Legislating The Virtual World

Everybody knows the old Philosophy 101 question: How do we know the “real world” isn’t just a very convincing simulation? Now, thanks to the expanding role of online games in our daily lives, there’s a corollary: Where do you draw the line between a “virtual world” and the “real world”?

Consider this: I sit down at my computer and spend half an hour browsing for clothing, finally deciding on a single shirt. I make sure I have enough funds in my account before clicking the “buy” button. Did I just describe shopping for myself or for my avatar?


My shirt will be arriving next week. My avatar can put hers on immediately. That’s the only difference I can see – and I’m not the only one.

Virtual worlds are moving into the mainstream, and technology is blurring the boundaries between our activities in online and real-world spaces. When you can spend real dollars to buy virtual goods, it’s hard to say it’s only a game. Especially when people quit their “real” jobs to become successful land barons in Second Life, or threaten to include virtual property in a divorce settlement.

With the operators of virtual worlds increasingly transitioning to a microtransaction-based business model, users with virtual-world problems are turning to more conventional legal solutions. Consider this headline from late 2007: “Dutch Police Arrest Seventeen-Year-Old for $5800 Virtual Furniture Theft at Habbo Hotel.” More recently, big law firms are creating entire divisions to focus on virtual property disputes.

There are few laws on the books mentioning virtual worlds specifically, so attorneys must apply real-world laws to virtual spaces. Typically, these cases involve copyright and intellectual property law. But that’s the shallow end of the pool.

As an example, consider how landlord laws might apply to virtual worlds. If it’s assumed the “residents” are renting their virtual space from the people who make and maintain the game, does banning a player equate to evicting them from an apartment? Now consider the fact that landlord laws vary from city to city, not just internationally, and you have an idea of how complex a simple account ban can become with a little creative litigation.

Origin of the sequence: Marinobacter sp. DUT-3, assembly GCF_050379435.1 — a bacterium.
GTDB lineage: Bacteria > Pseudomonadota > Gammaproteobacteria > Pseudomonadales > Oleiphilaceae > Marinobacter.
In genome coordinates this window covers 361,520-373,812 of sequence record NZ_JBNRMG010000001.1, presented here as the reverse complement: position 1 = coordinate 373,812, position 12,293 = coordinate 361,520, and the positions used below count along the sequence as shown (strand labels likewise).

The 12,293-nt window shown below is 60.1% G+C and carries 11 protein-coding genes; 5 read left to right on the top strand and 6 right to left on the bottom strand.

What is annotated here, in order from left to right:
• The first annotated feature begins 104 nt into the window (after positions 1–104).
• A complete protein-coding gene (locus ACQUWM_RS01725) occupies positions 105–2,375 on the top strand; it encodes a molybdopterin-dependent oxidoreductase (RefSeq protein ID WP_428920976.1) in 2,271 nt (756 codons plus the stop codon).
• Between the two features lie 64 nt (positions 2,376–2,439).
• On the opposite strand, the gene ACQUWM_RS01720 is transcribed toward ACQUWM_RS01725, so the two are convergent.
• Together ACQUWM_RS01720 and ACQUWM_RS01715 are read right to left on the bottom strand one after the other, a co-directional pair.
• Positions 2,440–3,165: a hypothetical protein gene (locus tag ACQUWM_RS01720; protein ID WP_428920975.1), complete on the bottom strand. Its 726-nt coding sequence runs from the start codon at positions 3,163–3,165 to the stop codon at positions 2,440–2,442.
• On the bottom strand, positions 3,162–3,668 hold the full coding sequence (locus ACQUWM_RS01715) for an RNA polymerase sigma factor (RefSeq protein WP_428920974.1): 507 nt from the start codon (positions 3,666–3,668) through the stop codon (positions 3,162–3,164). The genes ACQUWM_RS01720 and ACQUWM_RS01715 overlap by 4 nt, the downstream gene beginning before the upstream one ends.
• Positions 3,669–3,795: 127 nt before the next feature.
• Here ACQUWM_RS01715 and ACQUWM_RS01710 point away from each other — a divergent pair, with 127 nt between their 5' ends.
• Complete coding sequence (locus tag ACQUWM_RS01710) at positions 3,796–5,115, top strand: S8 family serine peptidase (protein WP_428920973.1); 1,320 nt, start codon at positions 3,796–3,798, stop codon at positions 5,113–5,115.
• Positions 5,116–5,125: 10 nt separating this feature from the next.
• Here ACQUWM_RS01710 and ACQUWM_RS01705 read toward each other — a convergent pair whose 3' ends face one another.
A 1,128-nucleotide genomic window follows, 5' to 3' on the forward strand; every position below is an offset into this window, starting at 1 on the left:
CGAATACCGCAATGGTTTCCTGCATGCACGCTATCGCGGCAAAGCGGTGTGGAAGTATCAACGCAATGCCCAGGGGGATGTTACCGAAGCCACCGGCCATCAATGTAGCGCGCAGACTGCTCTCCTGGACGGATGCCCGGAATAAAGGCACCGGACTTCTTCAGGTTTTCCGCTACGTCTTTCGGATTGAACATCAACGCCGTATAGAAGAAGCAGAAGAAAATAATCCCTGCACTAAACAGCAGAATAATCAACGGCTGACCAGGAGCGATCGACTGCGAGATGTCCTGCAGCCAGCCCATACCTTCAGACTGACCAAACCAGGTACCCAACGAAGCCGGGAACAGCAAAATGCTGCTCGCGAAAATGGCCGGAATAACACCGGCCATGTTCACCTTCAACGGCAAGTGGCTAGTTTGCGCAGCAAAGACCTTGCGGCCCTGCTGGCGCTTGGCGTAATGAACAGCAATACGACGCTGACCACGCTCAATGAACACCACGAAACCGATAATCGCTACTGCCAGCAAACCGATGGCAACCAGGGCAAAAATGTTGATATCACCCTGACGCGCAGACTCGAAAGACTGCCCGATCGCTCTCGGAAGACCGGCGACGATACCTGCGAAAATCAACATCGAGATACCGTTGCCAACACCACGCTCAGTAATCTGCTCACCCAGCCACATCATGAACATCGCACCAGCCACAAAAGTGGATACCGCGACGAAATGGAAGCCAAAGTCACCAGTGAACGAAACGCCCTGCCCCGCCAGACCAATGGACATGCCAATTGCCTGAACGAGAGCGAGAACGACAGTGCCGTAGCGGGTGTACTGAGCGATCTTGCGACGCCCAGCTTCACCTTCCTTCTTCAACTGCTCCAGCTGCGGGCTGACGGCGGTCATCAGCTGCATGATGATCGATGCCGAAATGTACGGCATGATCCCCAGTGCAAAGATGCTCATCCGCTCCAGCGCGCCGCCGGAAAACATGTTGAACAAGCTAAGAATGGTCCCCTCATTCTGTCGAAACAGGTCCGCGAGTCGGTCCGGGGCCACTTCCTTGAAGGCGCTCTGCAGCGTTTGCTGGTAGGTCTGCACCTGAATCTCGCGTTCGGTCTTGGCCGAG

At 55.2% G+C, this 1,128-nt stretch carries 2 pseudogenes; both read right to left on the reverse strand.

On the other hand, if MMOG developers are building repositories of assets with monetary value, how is that different from banking? Could functioning MMOGs be regulated as financial institutions? It’s possible the law could support that interpretation, but legal documents involving bank regulations make game design docs look anemic.

There are a host of nightmare scenarios when real-world laws and virtual worlds collide – and one man stands right on that collision point. Ren Reynolds saw the potential for disaster as lawmaking bodies in the real world started looking closely at virtual worlds and trying to figure out how they intersect with reality. (No one talks about “if” they intersect anymore.)

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Earlier this year, Reynolds founded the Virtual Policy Network, a global think tank that helps governments, universities and businesses mediate their interests in online worlds. He explains his inspiration for the organization: “I saw so much misinformation in the popular media and so little of the learning from academia finding its way either into the government discourse or the way virtual world companies saw things. I thought there needed to be something to bring these groups together in a dialogue.”

Getting a think tank off the ground is not a trivial project, but Reynolds saw an urgent need for something to fill the widening gaps between stakeholders in the virtual world/public policy space. “More than one person has said it’s the right idea at the right time,” he said. “Virtual worlds are starting to get onto the policy agenda, however there isn’t a virtual world industry association, so at the moment it’s very difficult for parties to engage in dialogue – other than on a one-to-one basis. To some degree tVPN is filling that gap.”

Based in the U.K., the organization’s advisory board reads like a who’s who in virtual worlds and academia: Richard Bartle, Mia Consalvo, Randy Farmer, Thomas Malaby, Jessica Mulligan, David Pullinger. Bartle invented the first massively multiplayer game 30 years ago and has been studying them ever since; he should know a thing or two about them. And the others have resumes that are just as impressive. Getting them together in one think tank should be potent.